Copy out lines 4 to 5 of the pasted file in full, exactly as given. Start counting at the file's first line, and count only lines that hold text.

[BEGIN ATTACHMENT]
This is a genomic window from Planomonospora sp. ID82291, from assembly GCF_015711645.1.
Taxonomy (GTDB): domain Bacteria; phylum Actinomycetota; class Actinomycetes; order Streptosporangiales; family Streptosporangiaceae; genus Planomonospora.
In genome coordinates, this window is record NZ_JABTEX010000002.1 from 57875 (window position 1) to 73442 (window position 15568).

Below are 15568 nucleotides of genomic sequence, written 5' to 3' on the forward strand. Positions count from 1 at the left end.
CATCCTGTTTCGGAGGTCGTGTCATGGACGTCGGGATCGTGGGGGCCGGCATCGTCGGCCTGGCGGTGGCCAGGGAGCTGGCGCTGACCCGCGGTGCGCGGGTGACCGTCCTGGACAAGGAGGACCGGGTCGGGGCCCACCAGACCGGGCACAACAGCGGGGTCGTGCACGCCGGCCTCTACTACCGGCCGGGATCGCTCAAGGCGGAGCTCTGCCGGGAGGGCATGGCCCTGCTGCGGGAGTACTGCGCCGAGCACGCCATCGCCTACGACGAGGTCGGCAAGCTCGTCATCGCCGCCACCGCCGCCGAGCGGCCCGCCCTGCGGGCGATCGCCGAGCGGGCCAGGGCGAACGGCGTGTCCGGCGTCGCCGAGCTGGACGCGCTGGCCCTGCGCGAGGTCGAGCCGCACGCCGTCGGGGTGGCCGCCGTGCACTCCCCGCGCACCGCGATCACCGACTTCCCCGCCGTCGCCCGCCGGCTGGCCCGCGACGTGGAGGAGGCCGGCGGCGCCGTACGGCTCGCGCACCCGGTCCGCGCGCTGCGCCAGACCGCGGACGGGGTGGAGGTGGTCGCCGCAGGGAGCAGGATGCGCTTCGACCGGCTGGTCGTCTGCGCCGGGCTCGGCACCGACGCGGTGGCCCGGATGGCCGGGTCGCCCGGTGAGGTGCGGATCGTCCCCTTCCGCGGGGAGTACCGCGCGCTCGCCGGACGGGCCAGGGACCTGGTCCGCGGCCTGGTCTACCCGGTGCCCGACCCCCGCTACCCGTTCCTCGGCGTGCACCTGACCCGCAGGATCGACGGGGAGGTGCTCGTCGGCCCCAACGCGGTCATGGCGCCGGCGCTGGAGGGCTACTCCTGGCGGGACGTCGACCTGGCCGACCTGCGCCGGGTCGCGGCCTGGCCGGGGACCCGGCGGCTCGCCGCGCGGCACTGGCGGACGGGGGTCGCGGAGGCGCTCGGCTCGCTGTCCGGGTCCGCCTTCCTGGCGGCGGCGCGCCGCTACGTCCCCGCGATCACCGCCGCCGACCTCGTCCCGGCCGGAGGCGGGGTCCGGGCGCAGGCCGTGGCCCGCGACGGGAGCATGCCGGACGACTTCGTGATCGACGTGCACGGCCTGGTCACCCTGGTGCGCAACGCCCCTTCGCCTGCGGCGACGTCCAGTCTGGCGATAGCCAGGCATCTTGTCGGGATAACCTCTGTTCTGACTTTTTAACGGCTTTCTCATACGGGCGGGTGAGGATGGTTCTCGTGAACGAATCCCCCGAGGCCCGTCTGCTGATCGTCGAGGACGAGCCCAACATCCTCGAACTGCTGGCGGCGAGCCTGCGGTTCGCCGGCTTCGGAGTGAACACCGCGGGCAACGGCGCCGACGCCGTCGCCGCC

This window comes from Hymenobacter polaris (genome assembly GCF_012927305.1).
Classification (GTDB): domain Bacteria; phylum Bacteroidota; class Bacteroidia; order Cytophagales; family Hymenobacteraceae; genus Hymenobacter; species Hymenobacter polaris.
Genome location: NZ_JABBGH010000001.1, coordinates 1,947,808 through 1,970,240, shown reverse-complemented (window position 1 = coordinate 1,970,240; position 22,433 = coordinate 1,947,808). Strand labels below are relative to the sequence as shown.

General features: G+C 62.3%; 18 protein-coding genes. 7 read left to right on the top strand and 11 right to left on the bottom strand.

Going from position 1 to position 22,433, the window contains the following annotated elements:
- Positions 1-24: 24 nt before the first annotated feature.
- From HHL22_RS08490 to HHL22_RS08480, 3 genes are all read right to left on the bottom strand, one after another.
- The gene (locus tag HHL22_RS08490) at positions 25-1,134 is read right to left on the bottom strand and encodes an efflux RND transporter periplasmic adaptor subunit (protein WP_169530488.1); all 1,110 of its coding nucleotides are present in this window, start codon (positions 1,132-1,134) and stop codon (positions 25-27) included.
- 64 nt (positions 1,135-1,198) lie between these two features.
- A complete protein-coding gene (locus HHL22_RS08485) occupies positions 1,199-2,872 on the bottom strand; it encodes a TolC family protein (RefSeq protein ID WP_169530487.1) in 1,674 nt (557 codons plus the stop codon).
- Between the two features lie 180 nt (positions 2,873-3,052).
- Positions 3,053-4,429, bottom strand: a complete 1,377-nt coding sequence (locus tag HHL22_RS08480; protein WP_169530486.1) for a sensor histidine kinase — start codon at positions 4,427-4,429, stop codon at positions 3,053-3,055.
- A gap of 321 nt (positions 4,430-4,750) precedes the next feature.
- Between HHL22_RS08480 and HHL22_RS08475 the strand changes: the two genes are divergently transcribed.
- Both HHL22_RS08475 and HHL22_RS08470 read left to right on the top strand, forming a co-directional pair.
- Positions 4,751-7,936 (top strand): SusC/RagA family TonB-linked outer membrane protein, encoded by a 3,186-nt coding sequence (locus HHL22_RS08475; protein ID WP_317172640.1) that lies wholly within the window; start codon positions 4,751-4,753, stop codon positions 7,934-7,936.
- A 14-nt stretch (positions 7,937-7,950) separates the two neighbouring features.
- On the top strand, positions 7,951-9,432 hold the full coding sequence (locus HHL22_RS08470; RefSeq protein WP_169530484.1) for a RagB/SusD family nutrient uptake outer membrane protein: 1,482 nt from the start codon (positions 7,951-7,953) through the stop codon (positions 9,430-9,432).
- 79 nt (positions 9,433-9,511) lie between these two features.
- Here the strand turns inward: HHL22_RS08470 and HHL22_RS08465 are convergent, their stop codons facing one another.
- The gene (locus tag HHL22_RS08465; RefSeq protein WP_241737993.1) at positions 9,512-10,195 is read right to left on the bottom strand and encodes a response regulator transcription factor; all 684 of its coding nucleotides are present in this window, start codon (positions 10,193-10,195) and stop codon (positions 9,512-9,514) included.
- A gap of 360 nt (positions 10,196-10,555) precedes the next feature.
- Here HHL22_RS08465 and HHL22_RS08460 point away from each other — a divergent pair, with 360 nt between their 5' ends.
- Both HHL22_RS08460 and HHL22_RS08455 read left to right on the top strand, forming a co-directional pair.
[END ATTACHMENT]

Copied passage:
Below are 15568 nucleotides of genomic sequence, written 5' to 3' on the forward strand. Positions count from 1 at the left end.
CATCCTGTTTCGGAGGTCGTGTCATGGACGTCGGGATCGTGGGGGCCGGCATCGTCGGCCTGGCGGTGGCCAGGGAGCTGGCGCTGACCCGCGGTGCGCGGGTGACCGTCCTGGACAAGGAGGACCGGGTCGGGGCCCACCAGACCGGGCACAACAGCGGGGTCGTGCACGCCGGCCTCTACTACCGGCCGGGATCGCTCAAGGCGGAGCTCTGCCGGGAGGGCATGGCCCTGCTGCGGGAGTACTGCGCCGAGCACGCCATCGCCTACGACGAGGTCGGCAAGCTCGTCATCGCCGCCACCGCCGCCGAGCGGCCCGCCCTGCGGGCGATCGCCGAGCGGGCCAGGGCGAACGGCGTGTCCGGCGTCGCCGAGCTGGACGCGCTGGCCCTGCGCGAGGTCGAGCCGCACGCCGTCGGGGTGGCCGCCGTGCACTCCCCGCGCACCGCGATCACCGACTTCCCCGCCGTCGCCCGCCGGCTGGCCCGCGACGTGGAGGAGGCCGGCGGCGCCGTACGGCTCGCGCACCCGGTCCGCGCGCTGCGCCAGACCGCGGACGGGGTGGAGGTGGTCGCCGCAGGGAGCAGGATGCGCTTCGACCGGCTGGTCGTCTGCGCCGGGCTCGGCACCGACGCGGTGGCCCGGATGGCCGGGTCGCCCGGTGAGGTGCGGATCGTCCCCTTCCGCGGGGAGTACCGCGCGCTCGCCGGACGGGCCAGGGACCTGGTCCGCGGCCTGGTCTACCCGGTGCCCGACCCCCGCTACCCGTTCCTCGGCGTGCACCTGACCCGCAGGATCGACGGGGAGGTGCTCGTCGGCCCCAACGCGGTCATGGCGCCGGCGCTGGAGGGCTACTCCTGGCGGGACGTCGACCTGGCCGACCTGCGCCGGGTCGCGGCCTGGCCGGGGACCCGGCGGCTCGCCGCGCGGCACTGGCGGACGGGGGTCGCGGAGGCGCTCGGCTCGCTGTCCGGGTCCGCCTTCCTGGCGGCGGCGCGCCGCTACGTCCCCGCGATCACCGCCGCCGACCTCGTCCCGGCCGGAGGCGGGGTCCGGGCGCAGGCCGTGGCCCGCGACGGGAGCATGCCGGACGACTTCGTGATCGACGTGCACGGCCTGGTCACCCTGGTGCGCAACGCCCCTTCGCCTGCGGCGACGTCCAGTCTGGCGATAGCCAGGCATCTTGTCGGGATAACCTCTGTTCTGACTTTTTAACGGCTTTCTCATACGGGCGGGTGAGGATGGTTCTCGTGAACGAATCCCCCGAGGCCCGTCTGCTGATCGTCGAGGACGAGCCCAACATCCTCGAACTGCTGGCGGCGAGCCTGCGGTTCGCCGGCTTCGGAGTGAACACCGCGGGCAACGGCGCCGACGCCGTCGCCGCC